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Atlantic City native hopes achieving firefighting dream inspires others

Turik Hamilton will start his dream job Saturday.
He is one of 16 Atlantic City residents recently sworn in this week as part of what the mayor has called a strong recruit class of city firefighters.
Hamilton first wanted to become a member of the Atlantic City Fire Department as a kid playing basketball.
Firefighter Edward Coursey not only coached him, but he would help the kids on the team, like buying them sneakers when they couldn’t afford them, Hamilton recalled.
“I was inspired by him,” Hamilton said. “Just watching how committed he was. I wanted to be just like him.”
But Hamilton wasn’t sure that dream would ever come true.
After graduating Atlantic City High School in 2006, Hamilton didn’t even consider college.
Instead, he said he got in with the wrong crowd and made some bad choices.
But a few years ago, Hamilton realized he didn’t want to live that way anymore.
He graduated Atlantic Cape Community College in 2016, and then went to Rutgers Camden, explaining he had always been a diehard fan of the school.
The fifth of 12 children, he became the first in his family to graduate from college.
But it was still a fight to get into the fire academy.
Hamilton credits many people with helping him get there, especially Mayor Marty Small.
“He watched me grow up,” Hamilton said of the mayor. “He knew my heart.”
He says the mayor knew the bad choices Hamilton had been making weren’t truly him.
“Once he saw me make a change in my life, he was in my corner,” Hamilton said. “He put everything on the line for me.”


The 33-year-old says it was hard balancing 10 hours a day in the academy with studying and being a new father. But he was motivated by those who believed in him.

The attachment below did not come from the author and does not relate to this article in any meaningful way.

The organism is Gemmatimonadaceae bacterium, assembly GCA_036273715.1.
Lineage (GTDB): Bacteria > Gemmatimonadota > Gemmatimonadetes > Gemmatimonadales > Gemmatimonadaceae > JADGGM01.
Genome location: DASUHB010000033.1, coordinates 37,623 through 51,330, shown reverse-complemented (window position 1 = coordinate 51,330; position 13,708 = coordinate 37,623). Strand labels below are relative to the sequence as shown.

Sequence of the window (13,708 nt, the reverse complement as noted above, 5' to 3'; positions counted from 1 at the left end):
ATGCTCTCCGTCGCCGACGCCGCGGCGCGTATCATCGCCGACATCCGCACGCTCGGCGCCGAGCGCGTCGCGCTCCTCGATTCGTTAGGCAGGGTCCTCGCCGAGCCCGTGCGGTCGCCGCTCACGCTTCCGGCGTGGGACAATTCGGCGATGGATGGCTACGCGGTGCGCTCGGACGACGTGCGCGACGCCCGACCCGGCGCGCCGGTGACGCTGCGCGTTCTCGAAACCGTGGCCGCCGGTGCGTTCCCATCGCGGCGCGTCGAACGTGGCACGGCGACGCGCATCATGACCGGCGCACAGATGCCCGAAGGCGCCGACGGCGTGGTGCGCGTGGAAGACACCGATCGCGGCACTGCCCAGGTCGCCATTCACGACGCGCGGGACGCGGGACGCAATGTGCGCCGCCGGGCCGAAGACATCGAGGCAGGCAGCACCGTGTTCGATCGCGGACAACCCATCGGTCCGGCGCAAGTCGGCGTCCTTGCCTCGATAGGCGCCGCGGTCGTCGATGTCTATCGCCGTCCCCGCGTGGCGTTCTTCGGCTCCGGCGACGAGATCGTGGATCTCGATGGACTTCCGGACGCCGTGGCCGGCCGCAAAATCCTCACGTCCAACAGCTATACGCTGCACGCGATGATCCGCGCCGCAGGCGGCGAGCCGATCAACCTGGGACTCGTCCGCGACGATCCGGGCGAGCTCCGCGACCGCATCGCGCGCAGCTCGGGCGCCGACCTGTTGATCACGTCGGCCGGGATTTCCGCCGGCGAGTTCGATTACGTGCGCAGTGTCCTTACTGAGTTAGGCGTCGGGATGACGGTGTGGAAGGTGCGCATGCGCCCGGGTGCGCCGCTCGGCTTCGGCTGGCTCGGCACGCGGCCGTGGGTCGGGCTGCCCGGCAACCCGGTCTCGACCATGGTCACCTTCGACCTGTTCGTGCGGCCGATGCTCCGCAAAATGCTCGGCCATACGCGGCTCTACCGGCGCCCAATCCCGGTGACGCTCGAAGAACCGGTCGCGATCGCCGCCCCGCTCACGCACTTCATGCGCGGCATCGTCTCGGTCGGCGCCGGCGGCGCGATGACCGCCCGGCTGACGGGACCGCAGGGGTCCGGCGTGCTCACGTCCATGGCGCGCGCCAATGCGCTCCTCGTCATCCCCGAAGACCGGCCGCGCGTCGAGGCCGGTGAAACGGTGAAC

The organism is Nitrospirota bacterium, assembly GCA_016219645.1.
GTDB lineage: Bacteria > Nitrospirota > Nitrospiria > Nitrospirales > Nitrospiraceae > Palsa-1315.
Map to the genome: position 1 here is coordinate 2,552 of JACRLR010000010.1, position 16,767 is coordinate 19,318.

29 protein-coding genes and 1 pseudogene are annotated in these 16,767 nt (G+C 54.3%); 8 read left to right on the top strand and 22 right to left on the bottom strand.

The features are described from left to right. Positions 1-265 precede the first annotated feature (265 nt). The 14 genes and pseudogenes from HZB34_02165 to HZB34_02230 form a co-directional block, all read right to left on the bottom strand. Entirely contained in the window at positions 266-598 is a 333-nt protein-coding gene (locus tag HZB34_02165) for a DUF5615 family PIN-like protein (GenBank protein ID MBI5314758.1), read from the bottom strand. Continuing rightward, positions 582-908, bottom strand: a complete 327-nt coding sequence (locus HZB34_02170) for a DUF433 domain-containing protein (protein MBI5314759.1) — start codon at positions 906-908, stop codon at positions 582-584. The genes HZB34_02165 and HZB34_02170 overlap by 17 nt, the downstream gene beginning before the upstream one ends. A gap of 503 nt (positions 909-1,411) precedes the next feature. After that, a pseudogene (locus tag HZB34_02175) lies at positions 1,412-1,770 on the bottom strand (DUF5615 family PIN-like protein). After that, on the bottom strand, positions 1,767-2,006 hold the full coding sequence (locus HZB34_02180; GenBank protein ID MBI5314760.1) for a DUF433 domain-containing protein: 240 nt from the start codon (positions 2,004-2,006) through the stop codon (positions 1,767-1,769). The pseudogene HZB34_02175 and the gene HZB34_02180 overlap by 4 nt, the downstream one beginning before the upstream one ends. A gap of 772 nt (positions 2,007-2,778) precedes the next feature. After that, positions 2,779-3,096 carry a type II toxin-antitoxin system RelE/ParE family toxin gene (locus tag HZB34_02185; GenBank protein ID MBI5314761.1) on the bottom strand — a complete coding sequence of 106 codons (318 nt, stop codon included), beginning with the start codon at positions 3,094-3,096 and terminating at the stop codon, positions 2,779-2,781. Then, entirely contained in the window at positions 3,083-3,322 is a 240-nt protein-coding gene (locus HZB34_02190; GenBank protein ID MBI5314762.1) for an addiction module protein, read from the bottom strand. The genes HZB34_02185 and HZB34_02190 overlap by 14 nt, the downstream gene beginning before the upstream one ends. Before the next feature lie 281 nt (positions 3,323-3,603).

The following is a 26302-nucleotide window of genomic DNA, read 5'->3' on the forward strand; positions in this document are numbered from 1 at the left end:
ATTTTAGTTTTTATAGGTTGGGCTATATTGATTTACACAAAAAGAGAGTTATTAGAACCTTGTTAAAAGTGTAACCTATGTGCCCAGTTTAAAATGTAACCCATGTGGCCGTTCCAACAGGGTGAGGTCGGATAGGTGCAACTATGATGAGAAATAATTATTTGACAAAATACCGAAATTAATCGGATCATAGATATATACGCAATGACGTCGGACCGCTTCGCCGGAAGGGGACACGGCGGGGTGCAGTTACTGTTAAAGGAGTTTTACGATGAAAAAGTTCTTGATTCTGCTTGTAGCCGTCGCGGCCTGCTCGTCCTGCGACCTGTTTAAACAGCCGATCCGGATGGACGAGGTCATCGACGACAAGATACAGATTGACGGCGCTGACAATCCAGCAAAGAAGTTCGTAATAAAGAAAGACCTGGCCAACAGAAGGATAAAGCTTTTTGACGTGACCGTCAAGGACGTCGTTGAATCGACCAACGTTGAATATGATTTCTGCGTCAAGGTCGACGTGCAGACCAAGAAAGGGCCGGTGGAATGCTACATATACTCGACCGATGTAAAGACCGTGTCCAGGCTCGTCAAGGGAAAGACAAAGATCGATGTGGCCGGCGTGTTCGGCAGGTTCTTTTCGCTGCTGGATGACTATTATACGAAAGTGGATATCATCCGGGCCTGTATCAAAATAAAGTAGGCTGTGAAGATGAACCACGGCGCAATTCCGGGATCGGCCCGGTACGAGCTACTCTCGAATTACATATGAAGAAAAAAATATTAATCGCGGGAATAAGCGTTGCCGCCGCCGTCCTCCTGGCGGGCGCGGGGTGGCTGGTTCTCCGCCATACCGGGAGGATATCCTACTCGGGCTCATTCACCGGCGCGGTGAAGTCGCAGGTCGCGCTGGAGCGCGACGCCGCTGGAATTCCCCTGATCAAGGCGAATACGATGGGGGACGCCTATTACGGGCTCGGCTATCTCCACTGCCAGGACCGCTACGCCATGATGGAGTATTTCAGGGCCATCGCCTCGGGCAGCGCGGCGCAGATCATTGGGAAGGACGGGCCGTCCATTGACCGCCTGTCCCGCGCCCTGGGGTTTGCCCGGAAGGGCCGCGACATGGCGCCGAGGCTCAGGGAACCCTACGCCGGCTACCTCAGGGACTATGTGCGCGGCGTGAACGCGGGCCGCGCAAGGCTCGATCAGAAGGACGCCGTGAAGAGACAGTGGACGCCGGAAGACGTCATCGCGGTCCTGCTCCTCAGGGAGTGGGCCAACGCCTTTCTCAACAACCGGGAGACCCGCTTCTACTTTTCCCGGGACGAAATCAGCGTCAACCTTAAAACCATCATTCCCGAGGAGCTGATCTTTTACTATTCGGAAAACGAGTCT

“I can’t let people like Mayor Small down,” he said.
Now, Hamilton has a new group that continues to lift him up: his firefighting family.
“They’re considered my brothers and sisters,” he said. “We’ve formed a bond that can’t be broken.”
The new class was picked from more than 500 applicants, and consists of six African-Americans, six who are white, two Latinos, one Filipino-American and one Pakistani-American. Three are women, including the fire department’s first Latina firefighter and first female Pakistani-American firefighter. 
“Everyone I’ve spoken with has raved about how strong a recruit class this is,” Small said. “My administration couldn’t be prouder of these firefighters who are from Atlantic City and who represent our community’s amazing diversity. We challenge each and every one of the new firefighters to keep striving and supporting one another to be the best they can be throughout their career.”
Lt. Gov. Sheila Oliver said the graduation “was a defining moment in the lives of these young women and men and in the history of Atlantic City. We look forward to their positive contributions to the Atlantic City Fire Department and the city community for years to come.”
Small predicted many of the new recruits will become leaders in the department and the city.
Hamilton is hoping to be among them, paying homage to those like Coursey who inspired him.
He especially wants to show those who may have made poor choices that they can still succeed.
“I would tell them don’t let your circumstances define who you can be in the future,” Hamilton said. “If you put the time and effort in, if you put the work in, you can change your life around. When the youth see me, I want them to see hope.”

The new class of Atlantic City firefighters include Malik Anderson, Rashon Brock, Walter Dale, Joseph Hackney, Dennis Horner, Amal Khan, Brian Khoury, Shane Martin, William Mayer, Anthony Phillips, Karen Rios, Sergio Rios, Tyler Steele, Tiffanee Terrell and Quashawn Williams.

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